The Delhi High Court Tuesday said the police has not properly investigated a criminal case involving Air India pilot Arvind Kathpalia, who has been accused of violating aircraft rules including evading breath analyser test and forgery.
Justice Mukta Gupta, after perusing a status report of the Delhi Police, asked it to file a detailed report after conducting proper investigation.
"Status report filed by Delhi Police. However, it does not answer relevant questions. The prosecutor seeks time to file a detailed status report after conducting proper investigation," the court said.
The court extended its interim order till March 28, asking the police not to take any coercive steps against Kathpalia, who was present at the hearing.
Kathpalia was removed as director of operations of Air India in November, 2018 after failing to clear the pre-flight alcohol test, with the government citing "serious nature of the transgression and (his) failure to course correct".
The court was hearing the anticipatory bail plea of the pilot who has been apprehending arrest in the case lodged against him on the direction of a lower court in which he is also accused of tampering with evidence, criminal conspiracy and intimidating a doctor working with the airline in January 2017.
During the hearing, the court observed that merely because the pilot did not take the pre-flight alcohol test, there cannot be a presumption that he was drunk.
The pilot had claimed that he was in a hurry to take the flight and due to shortage of time, he could not take the pre-flight breath analyser test.
On the pilot's claim that he was in a DGCA meeting from where he had come to the airport, the court noted that the police has not examined the driver of the vehicle who had dropped Kathpalia to the airport.
"You have not done anything. It is your duty to investigate these aspects and not of court," the court said.
Kathpalia had earlier submitted before the court it cannot be presumed that just because he missed the breath analyser test, he was intoxicated. He had claimed he could not take the test as he was at work the whole day and was getting late for the flight.
He maintained that he voluntarily went for the post-flight breath analyser test after returning from Bengaluru, in good faith but the doctor on duty refused to administer the test and only asked him to sign on a register.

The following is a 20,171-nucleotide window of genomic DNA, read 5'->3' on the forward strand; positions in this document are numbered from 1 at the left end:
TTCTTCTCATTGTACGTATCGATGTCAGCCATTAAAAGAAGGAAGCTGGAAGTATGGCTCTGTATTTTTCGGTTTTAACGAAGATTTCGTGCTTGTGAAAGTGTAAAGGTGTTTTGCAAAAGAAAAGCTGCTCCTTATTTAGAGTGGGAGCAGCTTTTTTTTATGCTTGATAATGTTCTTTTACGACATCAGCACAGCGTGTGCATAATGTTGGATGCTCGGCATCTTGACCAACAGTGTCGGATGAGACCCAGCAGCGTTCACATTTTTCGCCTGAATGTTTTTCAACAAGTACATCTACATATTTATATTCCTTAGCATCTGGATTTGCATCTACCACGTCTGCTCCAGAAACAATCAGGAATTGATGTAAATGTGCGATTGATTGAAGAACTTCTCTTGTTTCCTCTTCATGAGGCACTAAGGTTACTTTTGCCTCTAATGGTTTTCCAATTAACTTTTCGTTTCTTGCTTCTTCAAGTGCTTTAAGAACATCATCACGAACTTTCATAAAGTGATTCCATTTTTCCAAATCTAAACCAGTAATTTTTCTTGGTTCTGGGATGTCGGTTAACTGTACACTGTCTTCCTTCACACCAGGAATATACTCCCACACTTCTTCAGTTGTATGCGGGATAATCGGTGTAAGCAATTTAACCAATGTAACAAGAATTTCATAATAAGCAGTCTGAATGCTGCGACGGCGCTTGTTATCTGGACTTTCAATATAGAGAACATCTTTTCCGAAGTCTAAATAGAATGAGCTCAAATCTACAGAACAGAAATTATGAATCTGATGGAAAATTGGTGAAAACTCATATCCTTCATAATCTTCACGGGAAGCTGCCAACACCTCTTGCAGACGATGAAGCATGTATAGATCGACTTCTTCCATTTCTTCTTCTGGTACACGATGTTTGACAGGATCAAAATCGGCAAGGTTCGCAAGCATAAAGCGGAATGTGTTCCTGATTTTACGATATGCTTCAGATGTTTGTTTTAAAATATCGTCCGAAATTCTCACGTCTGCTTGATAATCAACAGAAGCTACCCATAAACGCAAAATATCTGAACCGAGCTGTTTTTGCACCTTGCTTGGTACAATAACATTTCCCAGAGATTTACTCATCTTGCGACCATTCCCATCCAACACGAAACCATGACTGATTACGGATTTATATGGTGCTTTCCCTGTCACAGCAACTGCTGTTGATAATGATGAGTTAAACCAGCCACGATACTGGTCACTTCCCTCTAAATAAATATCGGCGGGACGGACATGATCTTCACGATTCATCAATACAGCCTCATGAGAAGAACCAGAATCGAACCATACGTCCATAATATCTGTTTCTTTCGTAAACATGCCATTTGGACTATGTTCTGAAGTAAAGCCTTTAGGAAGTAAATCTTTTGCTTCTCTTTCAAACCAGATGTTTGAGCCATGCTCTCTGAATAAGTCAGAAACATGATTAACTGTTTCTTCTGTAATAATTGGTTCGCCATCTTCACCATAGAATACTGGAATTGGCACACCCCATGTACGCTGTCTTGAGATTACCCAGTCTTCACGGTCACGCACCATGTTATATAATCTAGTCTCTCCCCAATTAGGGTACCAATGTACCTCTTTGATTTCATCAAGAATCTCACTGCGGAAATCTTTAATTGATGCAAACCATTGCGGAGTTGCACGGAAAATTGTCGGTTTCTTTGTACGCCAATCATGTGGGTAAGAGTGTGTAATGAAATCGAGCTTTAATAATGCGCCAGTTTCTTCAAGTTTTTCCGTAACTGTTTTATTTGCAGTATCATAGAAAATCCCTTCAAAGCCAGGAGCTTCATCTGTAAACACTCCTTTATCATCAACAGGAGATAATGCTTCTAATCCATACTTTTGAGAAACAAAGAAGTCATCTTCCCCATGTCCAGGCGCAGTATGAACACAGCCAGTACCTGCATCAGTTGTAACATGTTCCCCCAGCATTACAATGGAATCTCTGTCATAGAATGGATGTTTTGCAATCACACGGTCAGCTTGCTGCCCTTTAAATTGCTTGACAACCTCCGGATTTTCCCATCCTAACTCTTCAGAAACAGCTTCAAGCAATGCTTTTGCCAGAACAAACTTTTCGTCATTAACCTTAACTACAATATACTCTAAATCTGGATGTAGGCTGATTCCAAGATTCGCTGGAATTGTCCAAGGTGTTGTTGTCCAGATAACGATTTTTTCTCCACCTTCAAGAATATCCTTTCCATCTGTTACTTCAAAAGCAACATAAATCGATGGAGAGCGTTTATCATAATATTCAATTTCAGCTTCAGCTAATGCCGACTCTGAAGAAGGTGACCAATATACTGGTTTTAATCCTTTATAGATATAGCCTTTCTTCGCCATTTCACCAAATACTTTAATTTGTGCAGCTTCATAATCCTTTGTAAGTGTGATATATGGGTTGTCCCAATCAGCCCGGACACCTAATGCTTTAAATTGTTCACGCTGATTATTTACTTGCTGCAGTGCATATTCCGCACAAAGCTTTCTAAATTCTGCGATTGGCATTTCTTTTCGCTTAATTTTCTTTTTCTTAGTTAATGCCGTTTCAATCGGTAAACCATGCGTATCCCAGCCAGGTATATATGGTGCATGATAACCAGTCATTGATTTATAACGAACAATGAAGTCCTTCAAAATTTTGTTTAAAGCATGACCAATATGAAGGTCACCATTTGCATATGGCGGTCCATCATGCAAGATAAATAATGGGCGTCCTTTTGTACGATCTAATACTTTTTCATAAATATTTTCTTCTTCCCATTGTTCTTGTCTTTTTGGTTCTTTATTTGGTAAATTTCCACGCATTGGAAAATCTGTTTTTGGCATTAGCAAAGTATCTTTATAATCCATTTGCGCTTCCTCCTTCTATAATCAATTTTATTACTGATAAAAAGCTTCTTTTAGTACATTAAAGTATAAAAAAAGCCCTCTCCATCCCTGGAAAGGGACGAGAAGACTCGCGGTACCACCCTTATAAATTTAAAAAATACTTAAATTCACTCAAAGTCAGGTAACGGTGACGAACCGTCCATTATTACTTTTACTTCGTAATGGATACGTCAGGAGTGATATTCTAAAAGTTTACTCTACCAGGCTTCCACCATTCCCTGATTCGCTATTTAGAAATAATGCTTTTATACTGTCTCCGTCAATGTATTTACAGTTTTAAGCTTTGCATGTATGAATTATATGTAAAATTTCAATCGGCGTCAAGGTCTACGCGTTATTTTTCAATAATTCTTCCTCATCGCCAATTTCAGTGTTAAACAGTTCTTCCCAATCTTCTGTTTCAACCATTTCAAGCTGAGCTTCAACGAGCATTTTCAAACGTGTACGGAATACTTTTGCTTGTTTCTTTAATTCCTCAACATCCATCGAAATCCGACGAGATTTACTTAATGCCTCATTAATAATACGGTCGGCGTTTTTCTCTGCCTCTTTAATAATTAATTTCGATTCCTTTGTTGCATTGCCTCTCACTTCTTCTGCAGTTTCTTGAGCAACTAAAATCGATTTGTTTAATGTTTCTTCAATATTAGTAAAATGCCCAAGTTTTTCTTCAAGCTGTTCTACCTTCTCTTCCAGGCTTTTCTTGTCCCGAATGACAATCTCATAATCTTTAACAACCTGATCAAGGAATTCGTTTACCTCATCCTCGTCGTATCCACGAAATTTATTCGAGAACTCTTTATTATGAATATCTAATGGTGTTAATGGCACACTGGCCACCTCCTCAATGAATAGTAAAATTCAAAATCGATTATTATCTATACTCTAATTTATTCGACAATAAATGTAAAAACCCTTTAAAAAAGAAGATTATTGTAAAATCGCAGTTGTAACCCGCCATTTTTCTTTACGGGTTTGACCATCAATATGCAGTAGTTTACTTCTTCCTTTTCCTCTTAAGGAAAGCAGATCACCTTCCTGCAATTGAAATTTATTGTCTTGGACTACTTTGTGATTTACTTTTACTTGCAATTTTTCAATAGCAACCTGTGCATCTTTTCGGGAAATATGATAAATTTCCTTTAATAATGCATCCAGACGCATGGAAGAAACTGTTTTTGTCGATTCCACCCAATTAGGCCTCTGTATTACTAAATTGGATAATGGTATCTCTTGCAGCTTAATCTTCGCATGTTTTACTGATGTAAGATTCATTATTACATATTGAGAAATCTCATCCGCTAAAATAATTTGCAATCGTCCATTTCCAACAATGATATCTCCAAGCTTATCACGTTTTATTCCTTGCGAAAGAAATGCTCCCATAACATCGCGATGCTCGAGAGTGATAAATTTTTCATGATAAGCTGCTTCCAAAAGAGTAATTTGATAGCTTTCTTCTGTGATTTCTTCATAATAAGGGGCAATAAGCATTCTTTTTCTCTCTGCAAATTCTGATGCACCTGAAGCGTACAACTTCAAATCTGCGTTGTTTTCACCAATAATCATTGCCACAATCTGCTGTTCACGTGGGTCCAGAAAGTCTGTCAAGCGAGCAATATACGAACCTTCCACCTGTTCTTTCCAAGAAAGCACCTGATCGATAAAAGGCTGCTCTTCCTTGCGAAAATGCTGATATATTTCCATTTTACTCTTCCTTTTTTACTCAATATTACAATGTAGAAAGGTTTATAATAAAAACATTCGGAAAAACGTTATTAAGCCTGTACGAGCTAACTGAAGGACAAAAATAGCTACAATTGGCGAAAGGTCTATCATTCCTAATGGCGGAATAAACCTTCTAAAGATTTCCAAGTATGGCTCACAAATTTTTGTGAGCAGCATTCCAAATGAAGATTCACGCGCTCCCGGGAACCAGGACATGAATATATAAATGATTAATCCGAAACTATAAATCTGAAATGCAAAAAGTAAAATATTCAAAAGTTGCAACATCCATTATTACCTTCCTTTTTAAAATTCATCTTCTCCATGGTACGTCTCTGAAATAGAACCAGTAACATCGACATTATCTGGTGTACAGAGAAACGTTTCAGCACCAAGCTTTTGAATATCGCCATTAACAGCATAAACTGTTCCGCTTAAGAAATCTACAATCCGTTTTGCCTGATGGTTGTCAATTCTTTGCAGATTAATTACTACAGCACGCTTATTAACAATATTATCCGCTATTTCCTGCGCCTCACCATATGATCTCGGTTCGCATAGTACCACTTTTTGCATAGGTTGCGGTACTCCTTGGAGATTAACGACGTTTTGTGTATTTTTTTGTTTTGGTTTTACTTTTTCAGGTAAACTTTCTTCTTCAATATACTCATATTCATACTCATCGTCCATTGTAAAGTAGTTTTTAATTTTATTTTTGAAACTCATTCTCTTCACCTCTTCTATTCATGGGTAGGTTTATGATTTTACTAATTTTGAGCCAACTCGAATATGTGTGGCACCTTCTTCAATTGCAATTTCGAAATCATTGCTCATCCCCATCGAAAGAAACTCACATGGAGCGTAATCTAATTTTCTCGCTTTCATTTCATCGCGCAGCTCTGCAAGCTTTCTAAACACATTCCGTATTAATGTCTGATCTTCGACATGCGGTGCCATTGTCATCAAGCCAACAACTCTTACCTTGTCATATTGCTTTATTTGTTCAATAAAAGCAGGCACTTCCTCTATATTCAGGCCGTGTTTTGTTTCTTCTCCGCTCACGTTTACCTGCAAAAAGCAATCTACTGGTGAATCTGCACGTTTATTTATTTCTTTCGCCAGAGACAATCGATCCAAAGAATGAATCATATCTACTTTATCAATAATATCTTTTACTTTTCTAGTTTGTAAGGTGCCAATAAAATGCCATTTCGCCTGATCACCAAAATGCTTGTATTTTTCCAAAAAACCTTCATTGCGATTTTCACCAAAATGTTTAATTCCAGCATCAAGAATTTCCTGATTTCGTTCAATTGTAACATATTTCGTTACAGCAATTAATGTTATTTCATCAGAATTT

"As per the allegations, the test reading of the pilot is alleged to have gone up from the first reading to the second reading after a gap of 20 minutes which is contrary to medical science and thus establishes his false implication," he said in the plea filed through advocates Rajiv Mohan and Abhimanyu Kampani.
The high court had earlier issued notice to the police on the plea and observed that the pilot's actions cannot be called a mistake as they put at risk the lives of many and people like him are not worth being permitted to operate flights.
According to the police, Kathpalia operated a flight from New Delhi to Bengaluru without undergoing the mandatory pre-flight breath analyser test on January 19, 2017. Further, even at Bengaluru he refused to undergo a similar test.
Later, on his arrival in New Delhi, he allegedly went to Pre-Flight Medical Examination Room and made a false entry in the Pre-Flight Breath Analyzer Examination Register for the flight he had operated.
The counsel for Kathpalia had claimed that it was a false complaint made against him by the Indian Pilots Commercial Association and his career of over 30 years has been impacted.
The Delhi Police has opposed his anticipatory bail plea saying it was not a normal case of forgery as the consequences were grave and he also threatened the doctor on duty.
A trial court had earlier directed the police to lodge the FIR for alleged violation of aircraft rules, tampering with evidence and intimidating a doctor working with Air India in January 2017.
Police had alleged that Kathpalia has also issued threats and intimidated Nitin Seth, doctor on duty, with a view to coerce him to retract his statement given in inquiry conducted by aviation regulator DGCA, where he had alleged that the Captain had manipulated the record in the register.
It was also alleged that there was violation of aircraft rules apart from tampering of evidence, coercive intimidation.
(This story has not been edited by Business Standard staff and is auto-generated from a syndicated feed.)